XML-RPC JavaScript Message Builder

Last updated: 08/20/2001

What is this?

It's an XML-RPC message builder, written in JavaScript. It takes JavaScript data objects and converts them into an XML-RPC message.

There are actually two components available here. One is the message builder, the other a PHP gateway called xmlrpc-socket that forwards XML-RPC requests to remote servers over the Internet. Together they turn your browser into an XML-RPC client.

Download the library here.

You can read more about the XML-RPC specification here.


These demos use the library to contruct queries for the following XML-RPC services:


  1. Creating an XML-RPC Message
    1. Object Methods
    2. Supported Data Types
  2. A Sample XML-RPC Message
  3. Making the Procedure Call
    1. Using xmlrpc-socket
  4. Download

Creating an XML-RPC Message

First, create a new instance of the XMLRPCMessage object. The syntax is:

var msg = new XMLRPCMessage([string methodName]);

methodName is the name of the method you wish to call on the remote server. This parameter is optional. If left out, the default requested method is system.listMethods

Object Methods

The XMLRPCMessage object has three methods:

void addParameter(object variant) Accepts a JavaScript data type and adds a matching XML-RPC data type to the message
void setMethod(string methodName) Declares the XML-RPC method you wish to call on the remote server. You only need to use this if you haven't specified a method name when creating the XMLRPCMessage object.
string xml() Returns a string of XML containing the message contents.

Supported Data Types

The XMLRPCMessage object is designed to take any JavaScript data type and convert it into the proper XML-RPC data type. Simply pass the JS data thingy to the addParameter method and it will be converted to the proper format and value.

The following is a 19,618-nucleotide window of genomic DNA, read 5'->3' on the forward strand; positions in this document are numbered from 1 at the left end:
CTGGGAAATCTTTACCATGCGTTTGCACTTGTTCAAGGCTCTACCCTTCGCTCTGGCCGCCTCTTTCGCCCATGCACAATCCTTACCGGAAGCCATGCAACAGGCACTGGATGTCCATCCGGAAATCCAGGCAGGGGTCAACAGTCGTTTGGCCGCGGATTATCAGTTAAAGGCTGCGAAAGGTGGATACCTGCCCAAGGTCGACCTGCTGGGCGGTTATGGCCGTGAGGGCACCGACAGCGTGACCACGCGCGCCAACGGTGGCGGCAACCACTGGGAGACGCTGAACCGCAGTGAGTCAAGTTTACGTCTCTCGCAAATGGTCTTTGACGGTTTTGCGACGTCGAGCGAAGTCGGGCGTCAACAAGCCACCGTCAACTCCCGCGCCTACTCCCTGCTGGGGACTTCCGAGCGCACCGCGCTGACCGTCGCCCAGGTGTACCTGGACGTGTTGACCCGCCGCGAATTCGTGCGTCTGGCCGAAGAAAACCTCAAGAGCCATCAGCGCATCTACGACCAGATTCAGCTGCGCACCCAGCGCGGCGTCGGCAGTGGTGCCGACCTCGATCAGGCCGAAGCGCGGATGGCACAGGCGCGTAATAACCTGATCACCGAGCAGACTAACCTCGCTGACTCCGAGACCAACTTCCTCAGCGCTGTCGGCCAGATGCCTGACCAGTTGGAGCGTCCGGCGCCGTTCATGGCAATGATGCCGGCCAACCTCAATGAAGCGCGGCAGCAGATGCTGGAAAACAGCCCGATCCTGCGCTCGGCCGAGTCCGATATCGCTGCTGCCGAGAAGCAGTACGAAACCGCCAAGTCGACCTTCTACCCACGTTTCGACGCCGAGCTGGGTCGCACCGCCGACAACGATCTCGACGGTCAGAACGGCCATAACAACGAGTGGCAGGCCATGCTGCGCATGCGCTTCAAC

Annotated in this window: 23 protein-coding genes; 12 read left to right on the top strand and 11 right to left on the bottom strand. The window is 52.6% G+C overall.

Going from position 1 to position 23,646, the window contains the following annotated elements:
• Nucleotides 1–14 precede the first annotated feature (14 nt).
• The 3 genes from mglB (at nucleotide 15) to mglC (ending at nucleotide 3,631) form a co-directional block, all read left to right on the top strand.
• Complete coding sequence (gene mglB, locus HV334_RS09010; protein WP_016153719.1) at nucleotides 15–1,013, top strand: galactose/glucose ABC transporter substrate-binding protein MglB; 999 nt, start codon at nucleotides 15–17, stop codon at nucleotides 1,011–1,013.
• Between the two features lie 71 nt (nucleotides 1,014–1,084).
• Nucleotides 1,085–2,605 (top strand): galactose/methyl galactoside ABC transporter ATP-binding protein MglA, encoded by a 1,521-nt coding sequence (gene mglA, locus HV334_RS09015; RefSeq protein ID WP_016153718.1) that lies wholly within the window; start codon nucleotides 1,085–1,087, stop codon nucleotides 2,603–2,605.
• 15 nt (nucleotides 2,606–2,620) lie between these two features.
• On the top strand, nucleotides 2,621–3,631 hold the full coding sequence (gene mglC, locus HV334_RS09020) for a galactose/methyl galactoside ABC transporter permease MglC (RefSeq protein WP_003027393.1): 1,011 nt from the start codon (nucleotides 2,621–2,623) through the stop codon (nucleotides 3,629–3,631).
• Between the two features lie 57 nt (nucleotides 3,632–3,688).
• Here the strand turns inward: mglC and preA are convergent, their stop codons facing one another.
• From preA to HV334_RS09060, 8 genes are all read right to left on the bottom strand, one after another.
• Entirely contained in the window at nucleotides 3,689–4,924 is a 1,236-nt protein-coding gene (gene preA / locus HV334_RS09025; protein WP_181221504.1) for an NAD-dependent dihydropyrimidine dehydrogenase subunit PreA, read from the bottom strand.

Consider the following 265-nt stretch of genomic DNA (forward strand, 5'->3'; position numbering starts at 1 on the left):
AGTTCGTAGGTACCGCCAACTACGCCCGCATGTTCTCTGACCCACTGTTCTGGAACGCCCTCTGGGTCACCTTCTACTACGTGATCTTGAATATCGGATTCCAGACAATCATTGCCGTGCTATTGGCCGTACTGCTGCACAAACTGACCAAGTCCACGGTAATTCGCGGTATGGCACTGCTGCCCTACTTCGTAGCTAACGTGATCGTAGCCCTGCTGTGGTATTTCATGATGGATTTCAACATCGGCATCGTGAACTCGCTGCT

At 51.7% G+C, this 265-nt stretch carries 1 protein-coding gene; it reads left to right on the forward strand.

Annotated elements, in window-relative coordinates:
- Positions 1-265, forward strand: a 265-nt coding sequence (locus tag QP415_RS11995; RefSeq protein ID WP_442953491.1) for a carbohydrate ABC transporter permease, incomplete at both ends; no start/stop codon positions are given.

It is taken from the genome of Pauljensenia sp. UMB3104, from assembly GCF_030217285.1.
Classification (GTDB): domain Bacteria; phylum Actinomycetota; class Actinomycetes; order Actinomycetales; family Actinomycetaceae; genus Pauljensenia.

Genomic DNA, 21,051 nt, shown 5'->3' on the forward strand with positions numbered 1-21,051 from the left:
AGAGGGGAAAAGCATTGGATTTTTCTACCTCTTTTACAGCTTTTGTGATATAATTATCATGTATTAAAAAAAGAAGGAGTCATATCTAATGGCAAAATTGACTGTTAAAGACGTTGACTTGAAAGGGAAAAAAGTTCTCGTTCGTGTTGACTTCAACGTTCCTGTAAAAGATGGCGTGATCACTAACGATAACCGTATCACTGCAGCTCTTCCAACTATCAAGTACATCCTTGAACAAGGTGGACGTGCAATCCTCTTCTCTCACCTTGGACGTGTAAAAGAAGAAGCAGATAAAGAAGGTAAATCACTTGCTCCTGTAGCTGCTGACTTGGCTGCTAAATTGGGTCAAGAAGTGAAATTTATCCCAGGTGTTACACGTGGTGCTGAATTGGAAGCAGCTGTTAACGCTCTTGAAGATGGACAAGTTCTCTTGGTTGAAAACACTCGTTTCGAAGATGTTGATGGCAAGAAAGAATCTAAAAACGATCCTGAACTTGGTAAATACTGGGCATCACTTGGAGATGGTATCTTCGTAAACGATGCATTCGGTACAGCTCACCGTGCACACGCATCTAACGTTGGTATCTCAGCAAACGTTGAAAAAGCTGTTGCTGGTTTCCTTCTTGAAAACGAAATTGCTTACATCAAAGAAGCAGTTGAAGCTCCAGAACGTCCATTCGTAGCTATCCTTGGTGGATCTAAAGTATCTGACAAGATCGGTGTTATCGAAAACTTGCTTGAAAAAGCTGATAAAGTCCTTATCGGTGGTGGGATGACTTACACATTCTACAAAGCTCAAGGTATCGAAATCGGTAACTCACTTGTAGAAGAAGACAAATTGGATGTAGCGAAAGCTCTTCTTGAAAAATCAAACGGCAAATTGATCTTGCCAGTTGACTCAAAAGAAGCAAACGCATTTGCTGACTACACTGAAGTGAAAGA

The following data types are supported:

JavaScript Data Type Example XML-RPC equivalent Notes
Boolean true <boolean>1</boolean>  
four-byte signed integer 7 <i4>7</i4>  
double-precision signed floating point number -3.14 <double>-3.14</double> The script automagically determines whether a number is an integer or double.
string "scottandrew" <string> scottandrew </string>  
Date object d = new Date(); <dateTime.iso8601> 20010716T18:16:18 </dateTime.iso8601> Date objects are automatically converted into the ISO8601 format. You cannot pass date strings here; those will remain strings. Instead create a new Date object and use that.
array a = [ "one", "two", "three" ]; <array> <data> <value> <string>one</string> </value> <value> <string>two</string> </value> <value> <string>three</string> </value> </data> </array> You don't have to worry if an Array or Object has a variety of data types as members; the script identifies the data type of each member and includes it in the message.

Both arrays and structs can contain other arrays and structs as members, so it's possible to take a complex Object and describe it in XML by passing it to addParameter (this recursive feature is still being tested, though).